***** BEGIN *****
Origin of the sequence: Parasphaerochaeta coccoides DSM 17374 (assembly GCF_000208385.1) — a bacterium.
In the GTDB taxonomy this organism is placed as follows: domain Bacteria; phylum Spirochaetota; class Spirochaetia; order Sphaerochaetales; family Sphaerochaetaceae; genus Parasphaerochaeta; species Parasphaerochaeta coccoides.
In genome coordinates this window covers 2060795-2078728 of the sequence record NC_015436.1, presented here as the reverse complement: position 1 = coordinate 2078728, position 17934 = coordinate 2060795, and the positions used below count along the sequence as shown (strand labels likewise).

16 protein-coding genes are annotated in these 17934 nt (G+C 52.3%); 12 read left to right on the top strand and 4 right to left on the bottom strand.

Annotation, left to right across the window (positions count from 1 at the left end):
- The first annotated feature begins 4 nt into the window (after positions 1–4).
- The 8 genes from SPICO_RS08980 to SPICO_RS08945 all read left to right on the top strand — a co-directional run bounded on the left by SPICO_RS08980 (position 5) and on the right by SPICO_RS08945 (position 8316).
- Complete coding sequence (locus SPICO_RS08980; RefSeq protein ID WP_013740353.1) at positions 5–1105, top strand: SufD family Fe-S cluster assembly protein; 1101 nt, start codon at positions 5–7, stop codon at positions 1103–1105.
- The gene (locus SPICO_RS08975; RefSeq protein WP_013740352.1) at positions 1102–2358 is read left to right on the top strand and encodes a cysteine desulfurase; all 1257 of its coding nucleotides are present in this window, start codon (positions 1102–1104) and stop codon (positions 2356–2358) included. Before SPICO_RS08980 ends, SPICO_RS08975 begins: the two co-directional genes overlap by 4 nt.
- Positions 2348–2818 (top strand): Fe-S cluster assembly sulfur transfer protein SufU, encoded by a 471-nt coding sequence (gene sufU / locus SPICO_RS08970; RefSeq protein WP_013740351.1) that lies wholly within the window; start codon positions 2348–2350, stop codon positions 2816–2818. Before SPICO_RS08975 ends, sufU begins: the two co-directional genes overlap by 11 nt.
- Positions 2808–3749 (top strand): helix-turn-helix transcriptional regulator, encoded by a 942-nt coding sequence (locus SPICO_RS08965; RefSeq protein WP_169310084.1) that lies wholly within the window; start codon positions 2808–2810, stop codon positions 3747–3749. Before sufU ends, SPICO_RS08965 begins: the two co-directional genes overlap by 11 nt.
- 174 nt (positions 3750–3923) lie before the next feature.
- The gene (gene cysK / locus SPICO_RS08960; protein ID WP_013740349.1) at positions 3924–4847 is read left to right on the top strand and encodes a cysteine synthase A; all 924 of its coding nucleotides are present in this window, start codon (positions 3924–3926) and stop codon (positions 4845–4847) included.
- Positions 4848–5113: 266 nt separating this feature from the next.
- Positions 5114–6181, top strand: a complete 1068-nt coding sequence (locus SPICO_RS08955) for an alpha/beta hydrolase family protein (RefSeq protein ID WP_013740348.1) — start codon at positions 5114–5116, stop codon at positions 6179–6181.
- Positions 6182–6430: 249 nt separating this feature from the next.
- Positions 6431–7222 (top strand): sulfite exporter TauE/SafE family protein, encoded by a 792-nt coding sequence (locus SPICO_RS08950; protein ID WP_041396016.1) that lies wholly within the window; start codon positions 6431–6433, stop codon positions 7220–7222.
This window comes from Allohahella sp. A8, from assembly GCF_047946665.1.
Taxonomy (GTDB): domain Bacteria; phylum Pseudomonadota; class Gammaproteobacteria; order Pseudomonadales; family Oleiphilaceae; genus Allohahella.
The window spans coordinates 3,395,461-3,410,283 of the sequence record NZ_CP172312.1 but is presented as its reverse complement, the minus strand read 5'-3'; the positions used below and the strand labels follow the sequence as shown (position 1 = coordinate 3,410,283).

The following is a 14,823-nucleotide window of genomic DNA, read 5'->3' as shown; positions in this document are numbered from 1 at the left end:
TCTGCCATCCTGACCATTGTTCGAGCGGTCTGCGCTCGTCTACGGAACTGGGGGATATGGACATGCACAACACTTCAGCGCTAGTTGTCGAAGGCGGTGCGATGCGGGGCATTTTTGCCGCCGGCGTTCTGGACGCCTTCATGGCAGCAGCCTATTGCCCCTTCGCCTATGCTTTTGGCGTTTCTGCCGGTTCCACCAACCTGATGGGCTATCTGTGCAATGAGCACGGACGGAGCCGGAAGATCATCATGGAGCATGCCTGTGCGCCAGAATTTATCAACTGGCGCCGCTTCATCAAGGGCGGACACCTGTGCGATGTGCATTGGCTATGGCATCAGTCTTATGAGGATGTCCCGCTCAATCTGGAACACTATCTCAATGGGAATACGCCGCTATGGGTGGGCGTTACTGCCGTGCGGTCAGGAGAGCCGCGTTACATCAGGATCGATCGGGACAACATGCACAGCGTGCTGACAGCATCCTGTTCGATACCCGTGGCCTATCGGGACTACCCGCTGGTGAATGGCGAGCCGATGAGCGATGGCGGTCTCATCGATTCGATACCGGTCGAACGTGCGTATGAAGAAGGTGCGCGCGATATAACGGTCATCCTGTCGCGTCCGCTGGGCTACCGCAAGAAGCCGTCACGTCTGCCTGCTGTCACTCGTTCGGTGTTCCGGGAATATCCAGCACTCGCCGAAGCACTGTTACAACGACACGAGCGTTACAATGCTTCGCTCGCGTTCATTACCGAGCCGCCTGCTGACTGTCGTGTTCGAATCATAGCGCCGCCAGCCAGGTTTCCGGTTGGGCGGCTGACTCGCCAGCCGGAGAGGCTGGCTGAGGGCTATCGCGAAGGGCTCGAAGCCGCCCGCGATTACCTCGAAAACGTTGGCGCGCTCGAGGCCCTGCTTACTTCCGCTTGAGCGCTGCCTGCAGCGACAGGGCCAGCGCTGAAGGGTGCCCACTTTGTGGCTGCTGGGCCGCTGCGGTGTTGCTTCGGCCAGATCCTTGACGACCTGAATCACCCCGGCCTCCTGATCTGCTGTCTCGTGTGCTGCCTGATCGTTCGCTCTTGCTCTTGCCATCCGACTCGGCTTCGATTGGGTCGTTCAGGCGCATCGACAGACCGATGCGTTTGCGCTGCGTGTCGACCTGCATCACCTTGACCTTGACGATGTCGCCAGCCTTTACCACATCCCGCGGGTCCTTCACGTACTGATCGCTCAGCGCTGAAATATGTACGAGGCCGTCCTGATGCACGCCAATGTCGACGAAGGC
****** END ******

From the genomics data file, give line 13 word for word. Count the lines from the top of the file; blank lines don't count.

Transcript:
- The gene (gene cysK / locus SPICO_RS08960; protein ID WP_013740349.1) at positions 3924–4847 is read left to right on the top strand and encodes a cysteine synthase A; all 924 of its coding nucleotides are present in this window, start codon (positions 3924–3926) and stop codon (positions 4845–4847) included.